P.S. I have a job interview on Thursday, and I will happily and gratefully accept your prayers, positive vibes, wishes of good luck, and anything else positive you might want to throw my way. :-)

Monday, February 11, 2013

To Pittsburgh, with love

I have written about my love for Pittsburgh before. In fact, a Pittsburgh blog picked up a post I wrote a few years ago, which was the first time anything like that had ever happened to me. I am purposefully not going to find that post; I want to write a new love letter to the city I have had long-term relationship with. The impetus: Momalom, a blog written by two sisters who have six children between them (the blog is in my Blog List at right).

My dearest Pittsburgh,

I have loved you since I was a child, living two counties away. Back then you were many things to me: trips to the Buhl Planetarium, a ride on the incline or one of the Gateway Clipper boats, a chance to be on KDKA radio and visit Santa at Horne's during the holidays, the Ice Capades and an occasional child-friendly concert, a show at Heinz Hall and later the Benedum, the arts festival and regatta, and, pretty important to my family, the home of the Pittsburgh Steelers.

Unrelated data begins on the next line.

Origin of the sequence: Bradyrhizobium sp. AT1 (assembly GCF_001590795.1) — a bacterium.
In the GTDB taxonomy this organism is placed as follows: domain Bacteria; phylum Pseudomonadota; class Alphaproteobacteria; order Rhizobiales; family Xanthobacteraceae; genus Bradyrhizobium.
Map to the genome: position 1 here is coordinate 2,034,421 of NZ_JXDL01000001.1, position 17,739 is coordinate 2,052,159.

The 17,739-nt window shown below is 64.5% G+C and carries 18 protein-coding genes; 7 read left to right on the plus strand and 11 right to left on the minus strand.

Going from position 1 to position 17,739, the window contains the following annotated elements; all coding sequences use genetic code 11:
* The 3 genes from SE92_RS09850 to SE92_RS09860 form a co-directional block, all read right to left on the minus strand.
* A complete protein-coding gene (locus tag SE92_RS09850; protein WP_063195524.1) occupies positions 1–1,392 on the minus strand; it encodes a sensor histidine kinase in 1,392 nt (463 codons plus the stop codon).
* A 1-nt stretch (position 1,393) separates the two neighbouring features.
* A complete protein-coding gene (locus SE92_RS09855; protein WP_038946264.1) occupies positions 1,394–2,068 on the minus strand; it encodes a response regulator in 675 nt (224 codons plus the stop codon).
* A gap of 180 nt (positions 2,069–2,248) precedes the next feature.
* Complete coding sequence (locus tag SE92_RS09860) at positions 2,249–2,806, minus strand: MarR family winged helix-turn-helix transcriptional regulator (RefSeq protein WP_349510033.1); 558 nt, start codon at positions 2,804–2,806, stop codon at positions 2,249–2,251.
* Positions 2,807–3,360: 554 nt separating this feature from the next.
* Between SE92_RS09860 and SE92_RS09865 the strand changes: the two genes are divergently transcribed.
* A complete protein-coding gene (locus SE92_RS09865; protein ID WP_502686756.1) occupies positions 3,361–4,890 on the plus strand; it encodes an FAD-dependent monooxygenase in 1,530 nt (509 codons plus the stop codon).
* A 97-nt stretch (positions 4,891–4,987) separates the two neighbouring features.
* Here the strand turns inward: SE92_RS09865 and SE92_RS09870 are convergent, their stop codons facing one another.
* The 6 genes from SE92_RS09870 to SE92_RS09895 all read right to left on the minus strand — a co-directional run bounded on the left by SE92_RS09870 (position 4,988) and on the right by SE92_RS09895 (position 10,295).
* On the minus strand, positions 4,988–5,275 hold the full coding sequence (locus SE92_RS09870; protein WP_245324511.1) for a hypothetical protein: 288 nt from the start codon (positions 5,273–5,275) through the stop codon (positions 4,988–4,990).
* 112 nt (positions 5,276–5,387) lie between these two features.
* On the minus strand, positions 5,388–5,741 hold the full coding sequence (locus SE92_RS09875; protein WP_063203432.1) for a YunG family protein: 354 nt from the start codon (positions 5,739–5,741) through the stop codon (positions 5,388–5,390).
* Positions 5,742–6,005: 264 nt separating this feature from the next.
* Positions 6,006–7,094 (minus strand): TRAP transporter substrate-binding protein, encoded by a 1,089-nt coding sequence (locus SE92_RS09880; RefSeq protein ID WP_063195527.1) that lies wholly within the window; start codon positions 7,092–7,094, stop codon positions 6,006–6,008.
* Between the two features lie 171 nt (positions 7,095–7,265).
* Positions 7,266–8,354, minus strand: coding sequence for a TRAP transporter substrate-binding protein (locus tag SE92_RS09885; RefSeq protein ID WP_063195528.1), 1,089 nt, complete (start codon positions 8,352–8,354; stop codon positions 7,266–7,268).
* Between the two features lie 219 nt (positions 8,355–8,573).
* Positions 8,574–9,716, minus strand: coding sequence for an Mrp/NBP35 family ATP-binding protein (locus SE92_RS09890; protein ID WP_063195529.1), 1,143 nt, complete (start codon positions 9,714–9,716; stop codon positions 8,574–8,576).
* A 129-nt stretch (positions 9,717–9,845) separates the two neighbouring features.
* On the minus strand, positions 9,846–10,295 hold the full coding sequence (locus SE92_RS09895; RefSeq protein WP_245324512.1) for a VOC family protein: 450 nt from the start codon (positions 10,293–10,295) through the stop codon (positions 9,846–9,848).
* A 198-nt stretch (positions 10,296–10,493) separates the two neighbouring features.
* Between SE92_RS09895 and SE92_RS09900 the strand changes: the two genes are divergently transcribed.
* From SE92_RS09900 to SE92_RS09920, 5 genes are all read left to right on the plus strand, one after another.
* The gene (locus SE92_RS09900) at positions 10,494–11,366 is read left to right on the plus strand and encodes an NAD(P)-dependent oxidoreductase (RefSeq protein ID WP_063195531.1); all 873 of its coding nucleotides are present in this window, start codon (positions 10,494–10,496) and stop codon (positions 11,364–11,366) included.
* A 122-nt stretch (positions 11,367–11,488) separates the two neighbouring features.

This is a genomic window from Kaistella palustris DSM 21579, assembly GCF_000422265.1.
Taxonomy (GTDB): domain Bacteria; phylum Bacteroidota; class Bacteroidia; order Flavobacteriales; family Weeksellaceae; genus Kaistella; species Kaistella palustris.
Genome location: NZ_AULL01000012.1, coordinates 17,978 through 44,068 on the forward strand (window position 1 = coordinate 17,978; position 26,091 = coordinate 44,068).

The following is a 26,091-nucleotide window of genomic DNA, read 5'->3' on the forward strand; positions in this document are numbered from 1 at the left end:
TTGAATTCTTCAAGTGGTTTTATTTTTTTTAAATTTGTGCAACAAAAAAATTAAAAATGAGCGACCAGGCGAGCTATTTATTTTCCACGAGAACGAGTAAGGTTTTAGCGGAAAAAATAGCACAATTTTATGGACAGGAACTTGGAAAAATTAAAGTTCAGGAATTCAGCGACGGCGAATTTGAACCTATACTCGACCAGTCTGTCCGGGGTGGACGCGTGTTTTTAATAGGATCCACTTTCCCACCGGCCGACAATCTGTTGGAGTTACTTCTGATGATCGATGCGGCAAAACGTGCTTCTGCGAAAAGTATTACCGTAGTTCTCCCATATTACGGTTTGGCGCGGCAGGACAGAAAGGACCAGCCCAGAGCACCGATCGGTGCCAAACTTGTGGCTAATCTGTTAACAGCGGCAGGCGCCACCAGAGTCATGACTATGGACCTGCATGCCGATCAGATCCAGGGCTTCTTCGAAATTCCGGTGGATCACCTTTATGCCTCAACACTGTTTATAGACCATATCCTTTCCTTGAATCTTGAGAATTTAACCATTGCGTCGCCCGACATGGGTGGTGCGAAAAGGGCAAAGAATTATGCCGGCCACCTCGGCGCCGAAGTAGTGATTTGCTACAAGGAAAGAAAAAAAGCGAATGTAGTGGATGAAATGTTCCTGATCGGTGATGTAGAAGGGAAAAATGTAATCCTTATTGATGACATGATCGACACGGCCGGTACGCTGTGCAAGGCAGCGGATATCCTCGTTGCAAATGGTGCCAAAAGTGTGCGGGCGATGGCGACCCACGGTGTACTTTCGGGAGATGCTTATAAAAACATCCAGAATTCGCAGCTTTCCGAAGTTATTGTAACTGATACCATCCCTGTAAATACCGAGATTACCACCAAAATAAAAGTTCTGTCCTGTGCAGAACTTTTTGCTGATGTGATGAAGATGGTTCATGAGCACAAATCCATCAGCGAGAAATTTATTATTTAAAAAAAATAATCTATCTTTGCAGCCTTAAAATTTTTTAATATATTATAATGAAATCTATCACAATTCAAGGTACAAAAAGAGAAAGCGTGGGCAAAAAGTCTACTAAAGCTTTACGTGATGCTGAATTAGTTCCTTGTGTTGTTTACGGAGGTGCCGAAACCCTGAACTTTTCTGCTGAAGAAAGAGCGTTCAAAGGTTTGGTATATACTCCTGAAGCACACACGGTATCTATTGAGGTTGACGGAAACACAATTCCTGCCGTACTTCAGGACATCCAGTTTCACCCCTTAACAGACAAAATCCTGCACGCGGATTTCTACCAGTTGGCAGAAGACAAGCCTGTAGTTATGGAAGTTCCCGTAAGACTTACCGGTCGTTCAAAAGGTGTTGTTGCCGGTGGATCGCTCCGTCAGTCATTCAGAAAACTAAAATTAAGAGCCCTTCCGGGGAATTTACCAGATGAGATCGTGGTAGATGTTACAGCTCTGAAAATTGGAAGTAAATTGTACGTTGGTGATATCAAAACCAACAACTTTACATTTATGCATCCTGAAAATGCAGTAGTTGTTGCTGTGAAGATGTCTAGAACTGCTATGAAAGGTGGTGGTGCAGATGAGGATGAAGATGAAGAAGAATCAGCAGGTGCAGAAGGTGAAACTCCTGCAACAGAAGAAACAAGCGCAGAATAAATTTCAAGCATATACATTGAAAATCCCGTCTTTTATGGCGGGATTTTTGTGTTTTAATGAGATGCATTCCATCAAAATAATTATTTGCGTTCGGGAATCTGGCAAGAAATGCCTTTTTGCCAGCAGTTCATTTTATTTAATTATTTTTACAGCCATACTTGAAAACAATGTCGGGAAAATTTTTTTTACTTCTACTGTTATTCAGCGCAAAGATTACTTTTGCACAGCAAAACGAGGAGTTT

In 1984, we had season tickets to see the Pittsburgh Maulers, the USFL team that lasted in the city only one year. I hardly liked football then, but at the time I thought the Flashdancers (the cheerleaders) were pretty cool. Within a year or two my family managed to procure four season tickets for the Pittsburgh Steelers, and my love for you (and football) grew as I now visited you even more frequently.